The Word Guy: Versatile syllable 'ped' is afoot in English
Ed Collins of West Newton, Pa. writes to ask how the syllable “ped” can have three meanings: “foot” (as in “pedal”), “child” (as in “pediatrician”) and “teacher” (as in “pedagogue”).
Ed, meet “ped,” one of the most-versatile syllables in English. “Ped” actually has five distinct meanings, each derived from a different Latin, Greek or Egyptian root.
Like a podiatrist examining a patient's toes, I'll take each meaning one at a time. This little piggy went ...
• The “ped” in “pedal” derives from the Latin word “pes, pedis” (foot). It's clearly afoot in words, such as “pedestrian,” “pedestal” and “podiatrist,” but also tiptoes into several other foot-related words, including “podium” (a base on which the feet stand), “impeach” (from the Latin “pedica,” meaning “a fetter that ensnares the feet”) and even “pedigree” (because the descending branches of a genealogical chart reminded someone of a crane's foot, “pi‚ de grue” in French).
“Ped” even pioneered the word “pioneer.” The Late Latin “pedo” meant “one who has broad feet.” So when the French astutely noted that foot soldiers have broad feet — all that marching! — they adopted “pedo” as “peonier,” which later came to mean a person who ventures, often on foot, into a new area.
• “Pediatrician” and other “ped” words related to children are derived from the Greek word for “boy” (“paido”). This root also gives us “pedogogue” (literally, “a leader of boys” in Greek), but “pedagogue” and its twin, “pedant,” have since come to mean, respectively, “someone who instructs in a dogmatic manner” and “someone who makes a show of learning.”
• Speaking of making a show of learning, did you know that “pedology” is the study of soil? Neither did I. “Pedology” derives from the Greek “pedon” (earth).
(Call this a “foot”note, but was the Greek “pedon” inspired by “pes, pedis” because soil is underfoot? Alas, such speculation has no sure linguistic footing.)
• “Pediment,” the triangular gable on classical buildings such as the Parthenon, derives not from Greek or Latin but from the Egyptian word for another triangular structure: “pyramid.”
• Ever wonder what “pediculosis” means? I'll give you a hint: “Pedis” is the Latin word for “louse” so “pediculosis” is an infestation of ... It's enough to make you squeal “wee, wee, wee” all the way home.
Rob Kyff, a teacher and writer in West Hartford, Conn., invites your language sightings. Send reports of misuse , as well as examples of good writing, via email to Wordguy@aol.com or by regular mail to Rob Kyff, Creators Syndicate, 737 Third St., Hermosa Beach, CA 90254.
Show commenting policy
TribLive commenting policy
You are solely responsible for your comments and by using TribLive.com you agree to our Terms of Service.
We moderate comments. Our goal is to provide substantive commentary for a general readership. By screening submissions, we provide a space where readers can share intelligent and informed commentary that enhances the quality of our news and information.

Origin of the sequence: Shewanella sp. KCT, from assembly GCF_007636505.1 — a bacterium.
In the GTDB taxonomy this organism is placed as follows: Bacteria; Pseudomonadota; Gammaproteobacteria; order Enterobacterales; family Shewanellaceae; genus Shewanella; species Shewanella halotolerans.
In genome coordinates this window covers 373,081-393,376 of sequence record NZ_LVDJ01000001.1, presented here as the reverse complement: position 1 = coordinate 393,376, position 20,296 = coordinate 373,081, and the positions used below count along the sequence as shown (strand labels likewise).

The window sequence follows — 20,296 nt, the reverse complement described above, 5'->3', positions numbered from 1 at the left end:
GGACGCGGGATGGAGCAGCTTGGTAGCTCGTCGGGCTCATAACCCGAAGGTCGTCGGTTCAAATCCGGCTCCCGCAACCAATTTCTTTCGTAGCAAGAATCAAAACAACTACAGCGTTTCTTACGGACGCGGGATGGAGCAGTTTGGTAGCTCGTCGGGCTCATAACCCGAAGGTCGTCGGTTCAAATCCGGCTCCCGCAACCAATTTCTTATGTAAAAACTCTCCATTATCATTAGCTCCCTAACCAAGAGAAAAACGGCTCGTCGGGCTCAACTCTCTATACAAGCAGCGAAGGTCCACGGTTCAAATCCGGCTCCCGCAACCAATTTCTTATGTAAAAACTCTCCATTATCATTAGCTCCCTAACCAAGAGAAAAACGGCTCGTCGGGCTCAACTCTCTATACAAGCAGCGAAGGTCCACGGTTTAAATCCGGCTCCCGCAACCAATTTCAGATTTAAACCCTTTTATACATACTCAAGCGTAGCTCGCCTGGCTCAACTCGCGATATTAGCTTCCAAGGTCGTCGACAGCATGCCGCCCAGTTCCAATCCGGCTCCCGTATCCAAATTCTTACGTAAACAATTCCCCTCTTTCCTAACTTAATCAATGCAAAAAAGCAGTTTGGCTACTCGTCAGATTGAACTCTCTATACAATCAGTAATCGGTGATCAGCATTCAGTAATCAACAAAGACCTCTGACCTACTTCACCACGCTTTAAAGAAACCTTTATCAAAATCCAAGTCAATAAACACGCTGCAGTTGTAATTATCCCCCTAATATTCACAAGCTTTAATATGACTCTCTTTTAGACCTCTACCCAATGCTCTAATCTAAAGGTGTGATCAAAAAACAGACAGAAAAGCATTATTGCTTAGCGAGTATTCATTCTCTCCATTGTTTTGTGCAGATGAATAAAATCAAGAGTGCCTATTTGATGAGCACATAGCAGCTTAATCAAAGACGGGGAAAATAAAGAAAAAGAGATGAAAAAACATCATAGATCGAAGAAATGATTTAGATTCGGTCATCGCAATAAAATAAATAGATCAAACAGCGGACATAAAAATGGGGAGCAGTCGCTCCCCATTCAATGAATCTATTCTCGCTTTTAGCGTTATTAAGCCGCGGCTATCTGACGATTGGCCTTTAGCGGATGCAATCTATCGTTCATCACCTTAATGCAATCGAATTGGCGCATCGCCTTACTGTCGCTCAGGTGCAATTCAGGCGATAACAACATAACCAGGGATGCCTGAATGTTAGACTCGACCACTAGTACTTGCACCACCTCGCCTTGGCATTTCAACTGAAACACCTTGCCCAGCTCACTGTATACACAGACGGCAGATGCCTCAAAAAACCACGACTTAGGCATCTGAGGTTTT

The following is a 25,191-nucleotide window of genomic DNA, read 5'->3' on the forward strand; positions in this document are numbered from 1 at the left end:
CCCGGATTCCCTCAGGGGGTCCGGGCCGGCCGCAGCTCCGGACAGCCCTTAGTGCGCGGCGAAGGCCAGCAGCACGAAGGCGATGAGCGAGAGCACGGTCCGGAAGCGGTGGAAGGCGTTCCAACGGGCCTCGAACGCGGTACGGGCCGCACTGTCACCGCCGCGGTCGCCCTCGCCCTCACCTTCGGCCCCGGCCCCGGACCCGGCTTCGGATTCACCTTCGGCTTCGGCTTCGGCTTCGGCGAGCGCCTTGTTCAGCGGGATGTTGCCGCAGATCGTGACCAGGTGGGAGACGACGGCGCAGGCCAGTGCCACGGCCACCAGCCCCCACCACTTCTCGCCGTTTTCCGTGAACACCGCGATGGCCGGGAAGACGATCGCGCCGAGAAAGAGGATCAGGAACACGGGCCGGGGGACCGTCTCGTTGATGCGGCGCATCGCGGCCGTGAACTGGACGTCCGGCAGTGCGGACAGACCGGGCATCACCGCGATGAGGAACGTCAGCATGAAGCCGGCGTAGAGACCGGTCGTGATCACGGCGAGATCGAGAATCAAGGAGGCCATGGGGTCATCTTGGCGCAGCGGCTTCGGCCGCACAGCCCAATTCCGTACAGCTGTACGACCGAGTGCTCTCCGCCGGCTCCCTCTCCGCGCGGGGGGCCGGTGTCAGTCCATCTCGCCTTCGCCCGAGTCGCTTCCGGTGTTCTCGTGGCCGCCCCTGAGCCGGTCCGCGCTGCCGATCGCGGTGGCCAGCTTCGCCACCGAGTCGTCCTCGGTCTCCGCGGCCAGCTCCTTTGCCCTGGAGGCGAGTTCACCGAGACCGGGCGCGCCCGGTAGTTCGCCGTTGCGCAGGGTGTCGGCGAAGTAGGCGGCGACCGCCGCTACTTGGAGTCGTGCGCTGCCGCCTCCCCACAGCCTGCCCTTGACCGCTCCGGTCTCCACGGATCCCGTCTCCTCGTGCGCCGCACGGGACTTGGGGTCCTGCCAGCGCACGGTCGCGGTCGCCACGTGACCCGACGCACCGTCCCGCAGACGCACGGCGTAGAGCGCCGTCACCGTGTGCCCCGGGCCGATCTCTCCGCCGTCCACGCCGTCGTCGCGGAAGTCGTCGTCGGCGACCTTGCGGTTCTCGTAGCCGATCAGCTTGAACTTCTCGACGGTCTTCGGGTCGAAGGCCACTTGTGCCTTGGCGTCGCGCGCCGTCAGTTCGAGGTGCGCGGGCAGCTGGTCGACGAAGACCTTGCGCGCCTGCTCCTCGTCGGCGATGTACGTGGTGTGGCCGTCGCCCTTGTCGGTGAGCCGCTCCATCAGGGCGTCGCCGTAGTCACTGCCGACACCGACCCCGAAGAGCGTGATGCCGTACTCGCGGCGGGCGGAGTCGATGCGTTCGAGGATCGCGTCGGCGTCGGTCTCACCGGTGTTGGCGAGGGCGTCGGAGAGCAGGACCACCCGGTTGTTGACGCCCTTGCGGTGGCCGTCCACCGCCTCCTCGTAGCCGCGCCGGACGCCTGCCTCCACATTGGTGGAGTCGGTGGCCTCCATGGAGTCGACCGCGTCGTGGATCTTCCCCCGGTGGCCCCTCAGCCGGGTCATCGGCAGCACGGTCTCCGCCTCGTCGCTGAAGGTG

While most comments will be posted if they are on-topic and not abusive, moderating decisions are subjective. We will make them as carefully and consistently as we can. Because of the volume of reader comments, we cannot review individual moderation decisions with readers.
We value thoughtful comments representing a range of views that make their point quickly and politely. We make an effort to protect discussions from repeated comments either by the same reader or different readers.
We follow the same standards for taste as the daily newspaper. A few things we won't tolerate: personal attacks, obscenity, vulgarity, profanity (including expletives and letters followed by dashes), commercial promotion, impersonations, incoherence, proselytizing and SHOUTING. Don't include URLs to Web sites.
We do not edit comments. They are either approved or deleted. We reserve the right to edit a comment that is quoted or excerpted in an article. In this case, we may fix spelling and punctuation.
We welcome strong opinions and criticism of our work, but we don't want comments to become bogged down with discussions of our policies and we will moderate accordingly.
We appreciate it when readers and people quoted in articles or blog posts point out errors of fact or emphasis and will investigate all assertions. But these suggestions should be sent via e-mail. To avoid distracting other readers, we won't publish comments that suggest a correction. Instead, corrections will be made in a blog post or in an article.
- Starkey: Burnett writing incredible final chapter
- Alvarez’s walk-off single lifts Pirates over Padres
- Pirates notebook: Four players selected for All-Star Game
- $11.13M project to close section of Pittsburgh’s Mifflin Road
- Torn thumb ligament puts Pirates’ Harrison on 15-day disabled list
- Crazy Mocha owner likes comfort, says shrewd decisions foster growth
- Pair charged with prostitution-related offenses in South Greensburg
- Chicora man charged after entering East Franklin home
- Former McKeesport Area players continue pickup game tradition
- New Ken police arrest cobbler robbery suspects
- East Allegheny school consolidations affect preschool programs